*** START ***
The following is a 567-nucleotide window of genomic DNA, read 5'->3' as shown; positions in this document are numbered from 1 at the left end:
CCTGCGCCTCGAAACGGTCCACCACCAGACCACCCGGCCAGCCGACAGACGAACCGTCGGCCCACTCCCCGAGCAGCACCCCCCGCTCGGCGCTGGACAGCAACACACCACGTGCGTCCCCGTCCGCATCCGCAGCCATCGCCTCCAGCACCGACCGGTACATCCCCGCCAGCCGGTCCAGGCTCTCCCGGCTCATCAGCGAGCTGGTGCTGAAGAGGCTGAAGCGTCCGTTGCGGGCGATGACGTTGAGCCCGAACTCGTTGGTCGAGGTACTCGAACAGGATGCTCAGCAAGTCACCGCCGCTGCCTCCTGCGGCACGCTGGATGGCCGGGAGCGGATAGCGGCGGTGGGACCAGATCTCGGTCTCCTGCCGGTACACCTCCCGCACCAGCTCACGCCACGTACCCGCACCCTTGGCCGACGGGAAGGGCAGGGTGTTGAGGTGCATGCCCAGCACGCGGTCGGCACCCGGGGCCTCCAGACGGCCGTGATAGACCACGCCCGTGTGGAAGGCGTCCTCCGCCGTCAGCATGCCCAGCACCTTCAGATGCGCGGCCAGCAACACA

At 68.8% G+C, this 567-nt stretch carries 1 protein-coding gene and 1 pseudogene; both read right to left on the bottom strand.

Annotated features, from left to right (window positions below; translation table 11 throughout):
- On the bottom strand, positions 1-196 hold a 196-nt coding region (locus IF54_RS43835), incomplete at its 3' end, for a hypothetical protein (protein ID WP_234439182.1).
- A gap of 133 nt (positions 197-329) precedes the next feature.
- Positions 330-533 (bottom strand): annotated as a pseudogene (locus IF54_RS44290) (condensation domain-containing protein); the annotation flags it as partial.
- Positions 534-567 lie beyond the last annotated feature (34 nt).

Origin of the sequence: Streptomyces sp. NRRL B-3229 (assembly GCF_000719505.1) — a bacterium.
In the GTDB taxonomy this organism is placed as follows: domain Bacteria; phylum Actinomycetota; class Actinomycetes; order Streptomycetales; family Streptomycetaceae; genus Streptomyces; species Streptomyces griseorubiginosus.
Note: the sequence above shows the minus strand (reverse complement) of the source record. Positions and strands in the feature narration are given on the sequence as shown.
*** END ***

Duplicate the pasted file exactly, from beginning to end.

The following is a 567-nucleotide window of genomic DNA, read 5'->3' as shown; positions in this document are numbered from 1 at the left end:
CCTGCGCCTCGAAACGGTCCACCACCAGACCACCCGGCCAGCCGACAGACGAACCGTCGGCCCACTCCCCGAGCAGCACCCCCCGCTCGGCGCTGGACAGCAACACACCACGTGCGTCCCCGTCCGCATCCGCAGCCATCGCCTCCAGCACCGACCGGTACATCCCCGCCAGCCGGTCCAGGCTCTCCCGGCTCATCAGCGAGCTGGTGCTGAAGAGGCTGAAGCGTCCGTTGCGGGCGATGACGTTGAGCCCGAACTCGTTGGTCGAGGTACTCGAACAGGATGCTCAGCAAGTCACCGCCGCTGCCTCCTGCGGCACGCTGGATGGCCGGGAGCGGATAGCGGCGGTGGGACCAGATCTCGGTCTCCTGCCGGTACACCTCCCGCACCAGCTCACGCCACGTACCCGCACCCTTGGCCGACGGGAAGGGCAGGGTGTTGAGGTGCATGCCCAGCACGCGGTCGGCACCCGGGGCCTCCAGACGGCCGTGATAGACCACGCCCGTGTGGAAGGCGTCCTCCGCCGTCAGCATGCCCAGCACCTTCAGATGCGCGGCCAGCAACACA

At 68.8% G+C, this 567-nt stretch carries 1 protein-coding gene and 1 pseudogene; both read right to left on the bottom strand.

Annotated features, from left to right (window positions below; translation table 11 throughout):
- On the bottom strand, positions 1-196 hold a 196-nt coding region (locus IF54_RS43835), incomplete at its 3' end, for a hypothetical protein (protein ID WP_234439182.1).
- A gap of 133 nt (positions 197-329) precedes the next feature.
- Positions 330-533 (bottom strand): annotated as a pseudogene (locus IF54_RS44290) (condensation domain-containing protein); the annotation flags it as partial.
- Positions 534-567 lie beyond the last annotated feature (34 nt).

Origin of the sequence: Streptomyces sp. NRRL B-3229 (assembly GCF_000719505.1) — a bacterium.
In the GTDB taxonomy this organism is placed as follows: domain Bacteria; phylum Actinomycetota; class Actinomycetes; order Streptomycetales; family Streptomycetaceae; genus Streptomyces; species Streptomyces griseorubiginosus.
Note: the sequence above shows the minus strand (reverse complement) of the source record. Positions and strands in the feature narration are given on the sequence as shown.